Their latest triumph came in a bit of a Madrid derby, against Getafe, with a 2-0 home win at the weekend. It was their second success on the spin following a 2-1 win away from home at bottom club Real Zaragoza. Their victories haven’t just come against teams struggling below them in the table though, they’ve also seen off clubs such as Sevilla, big-spending Malaga, and won away at Real Betis, as well as taking a well-earned point from the San Mames against Athletic Bilbao. They’ve suffered heavy defeats against big brother Real Madrid, 6-2, and Barcelona, 4-0. Thumpings against the two Spanish giants are pretty much par for the course for most Liga clubs this season, however, and Rayo at least tried to go at them both and attack from the off with no fear.

Just three points come between Rayo and a place in the top-six spots, which would give them a spot in the Europa League next season. Nobody at Rayo is getting too carried away with their form and that’s something which is key to their success. Manager Jose Ramon Sandoval is, of course, central to their heart-warming story, while neighbours Atletico have given them a helping hand with a number of loan signings, not least Brazilian forward Diego Costa, who netted in the 2-0 win over Getafe. Miguel Perez Cuesta, otherwise known as ‘Michu’ has been one of the signings of the season, arriving in Madrid after his contract with Celta expired. He’s scored eleven goals in 22 starts for Rayo this season and his form is catching the attention of some of Spain’s traditionally ‘bigger’ clubs.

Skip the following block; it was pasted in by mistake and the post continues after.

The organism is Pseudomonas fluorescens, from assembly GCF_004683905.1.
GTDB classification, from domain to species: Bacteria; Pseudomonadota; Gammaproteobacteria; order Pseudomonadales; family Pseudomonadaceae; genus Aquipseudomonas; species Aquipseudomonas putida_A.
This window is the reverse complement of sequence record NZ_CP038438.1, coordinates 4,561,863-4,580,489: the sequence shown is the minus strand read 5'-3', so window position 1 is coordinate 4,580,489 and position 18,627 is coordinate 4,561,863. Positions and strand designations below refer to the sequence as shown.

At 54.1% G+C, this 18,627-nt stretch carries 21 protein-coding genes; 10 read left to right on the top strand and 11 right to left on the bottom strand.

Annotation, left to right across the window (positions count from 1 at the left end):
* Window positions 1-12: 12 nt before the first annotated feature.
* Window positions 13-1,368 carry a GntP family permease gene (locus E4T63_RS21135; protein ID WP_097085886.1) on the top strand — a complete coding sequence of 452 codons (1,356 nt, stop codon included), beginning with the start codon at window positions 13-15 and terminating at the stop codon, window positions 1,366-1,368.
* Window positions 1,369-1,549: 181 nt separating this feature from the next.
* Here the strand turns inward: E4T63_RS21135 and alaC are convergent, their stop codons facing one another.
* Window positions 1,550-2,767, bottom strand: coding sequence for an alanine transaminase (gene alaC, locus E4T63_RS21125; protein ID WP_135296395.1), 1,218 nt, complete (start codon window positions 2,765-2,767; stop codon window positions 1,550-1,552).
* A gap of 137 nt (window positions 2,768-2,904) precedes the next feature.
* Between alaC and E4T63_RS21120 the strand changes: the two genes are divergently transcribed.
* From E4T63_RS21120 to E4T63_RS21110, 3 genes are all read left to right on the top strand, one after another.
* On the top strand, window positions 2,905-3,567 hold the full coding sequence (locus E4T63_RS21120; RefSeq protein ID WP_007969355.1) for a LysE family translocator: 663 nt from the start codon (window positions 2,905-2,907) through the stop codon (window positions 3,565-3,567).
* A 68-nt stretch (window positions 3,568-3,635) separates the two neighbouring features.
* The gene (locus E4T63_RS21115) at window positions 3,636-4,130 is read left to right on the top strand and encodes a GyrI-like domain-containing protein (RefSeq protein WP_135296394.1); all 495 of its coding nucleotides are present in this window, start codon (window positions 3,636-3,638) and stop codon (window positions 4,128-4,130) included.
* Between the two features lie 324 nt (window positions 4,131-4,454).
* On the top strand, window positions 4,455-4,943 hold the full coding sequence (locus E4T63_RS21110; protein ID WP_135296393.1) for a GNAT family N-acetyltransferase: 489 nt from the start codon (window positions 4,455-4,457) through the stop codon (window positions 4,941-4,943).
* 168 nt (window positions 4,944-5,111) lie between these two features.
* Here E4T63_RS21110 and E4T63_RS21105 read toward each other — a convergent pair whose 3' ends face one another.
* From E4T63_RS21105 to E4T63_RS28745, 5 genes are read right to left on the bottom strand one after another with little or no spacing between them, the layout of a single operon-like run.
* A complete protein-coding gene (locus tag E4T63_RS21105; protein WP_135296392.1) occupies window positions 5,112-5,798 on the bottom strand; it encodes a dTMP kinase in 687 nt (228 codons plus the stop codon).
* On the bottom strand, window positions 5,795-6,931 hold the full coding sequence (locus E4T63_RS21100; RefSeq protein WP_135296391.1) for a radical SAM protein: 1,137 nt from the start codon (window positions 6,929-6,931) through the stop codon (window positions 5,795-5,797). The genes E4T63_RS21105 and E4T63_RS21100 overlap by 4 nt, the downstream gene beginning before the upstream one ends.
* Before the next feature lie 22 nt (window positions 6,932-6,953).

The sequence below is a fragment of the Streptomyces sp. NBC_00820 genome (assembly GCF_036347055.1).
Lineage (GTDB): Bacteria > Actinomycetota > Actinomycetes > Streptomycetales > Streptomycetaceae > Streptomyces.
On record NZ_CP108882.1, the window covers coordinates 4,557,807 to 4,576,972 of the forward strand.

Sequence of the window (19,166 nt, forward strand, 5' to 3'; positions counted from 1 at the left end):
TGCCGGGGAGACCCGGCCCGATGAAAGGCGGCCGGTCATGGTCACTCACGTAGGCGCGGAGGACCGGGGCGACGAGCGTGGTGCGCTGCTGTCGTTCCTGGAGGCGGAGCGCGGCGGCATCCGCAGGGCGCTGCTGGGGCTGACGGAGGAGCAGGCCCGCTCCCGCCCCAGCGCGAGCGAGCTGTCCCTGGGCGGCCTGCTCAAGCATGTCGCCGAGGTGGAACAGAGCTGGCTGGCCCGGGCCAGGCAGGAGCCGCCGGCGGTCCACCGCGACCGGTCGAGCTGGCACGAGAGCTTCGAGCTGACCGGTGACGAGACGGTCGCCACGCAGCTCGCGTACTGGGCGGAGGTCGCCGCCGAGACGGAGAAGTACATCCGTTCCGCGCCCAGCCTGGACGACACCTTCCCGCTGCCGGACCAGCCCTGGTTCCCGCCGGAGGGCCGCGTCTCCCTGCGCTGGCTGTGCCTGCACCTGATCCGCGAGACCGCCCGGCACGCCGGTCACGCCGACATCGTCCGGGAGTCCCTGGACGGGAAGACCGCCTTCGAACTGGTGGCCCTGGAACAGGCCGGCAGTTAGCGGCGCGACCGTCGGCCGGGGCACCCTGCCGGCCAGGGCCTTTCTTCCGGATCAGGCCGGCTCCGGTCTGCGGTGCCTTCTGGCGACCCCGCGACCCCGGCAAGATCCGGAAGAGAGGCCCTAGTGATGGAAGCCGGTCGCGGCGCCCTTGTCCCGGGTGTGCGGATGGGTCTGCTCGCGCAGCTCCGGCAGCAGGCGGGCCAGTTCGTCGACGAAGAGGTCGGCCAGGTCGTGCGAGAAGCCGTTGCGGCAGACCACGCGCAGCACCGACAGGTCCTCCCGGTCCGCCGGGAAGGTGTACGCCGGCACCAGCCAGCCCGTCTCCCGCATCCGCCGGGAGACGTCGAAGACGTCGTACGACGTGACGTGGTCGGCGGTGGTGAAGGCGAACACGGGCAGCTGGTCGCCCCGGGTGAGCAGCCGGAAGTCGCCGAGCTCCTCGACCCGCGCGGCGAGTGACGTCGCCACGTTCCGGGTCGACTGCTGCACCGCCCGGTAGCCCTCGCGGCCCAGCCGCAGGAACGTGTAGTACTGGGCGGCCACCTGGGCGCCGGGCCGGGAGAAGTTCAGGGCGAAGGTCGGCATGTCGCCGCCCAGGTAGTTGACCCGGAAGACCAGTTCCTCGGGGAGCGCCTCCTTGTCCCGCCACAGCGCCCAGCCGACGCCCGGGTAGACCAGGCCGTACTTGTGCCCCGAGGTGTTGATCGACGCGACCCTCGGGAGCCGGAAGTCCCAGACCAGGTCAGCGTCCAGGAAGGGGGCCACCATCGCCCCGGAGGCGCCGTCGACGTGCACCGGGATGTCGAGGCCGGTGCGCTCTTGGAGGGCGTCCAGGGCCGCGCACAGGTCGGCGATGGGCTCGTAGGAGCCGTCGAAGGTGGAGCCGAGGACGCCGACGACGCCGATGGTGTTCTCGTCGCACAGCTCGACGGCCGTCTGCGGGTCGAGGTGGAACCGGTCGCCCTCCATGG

The club’s off-the-field problems are still present, and they probably will be for some time, although current administrators are trying to get their debt – owed to other clubs, players and local businesses – reduced by half. A ‘tweet’ from captain Jose Maria Movilla before the festive break said that he and other players would refuse to attend the club’s Christmas party unless wages owed to them were paid. Yet still the squad gives their all for the Rayo cause. It’s something helped by the fan-player relationship at the club. Players often mingle with supporters in the street after the match and the supporters sing for 90 minutes whether their side is winning, drawing or losing. Javi Fuego recently turned down a move to Bruges and stated his desire to stay at Rayo.

For how long the on-the-field success and off-the-field problems will continue, nobody knows, but Rayo look set for another year in the top flight at least. That in itself is a superb story and perhaps one even greater than Real Madrid’s overtaking of Barcelona in the league this season. The Campo de Futbal de Vallecas is a happy place to be on a matchday – win, lose or draw, and it’s great to see. Taking that next step of troubling the top six this season is something dreams are made of.

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  • AshJB

    Have a soft spot for Rayo ever since Kasey Keller moved there so great to see them doing well on a limited budget. A club that proves it’s not all about money in today’s game thankfully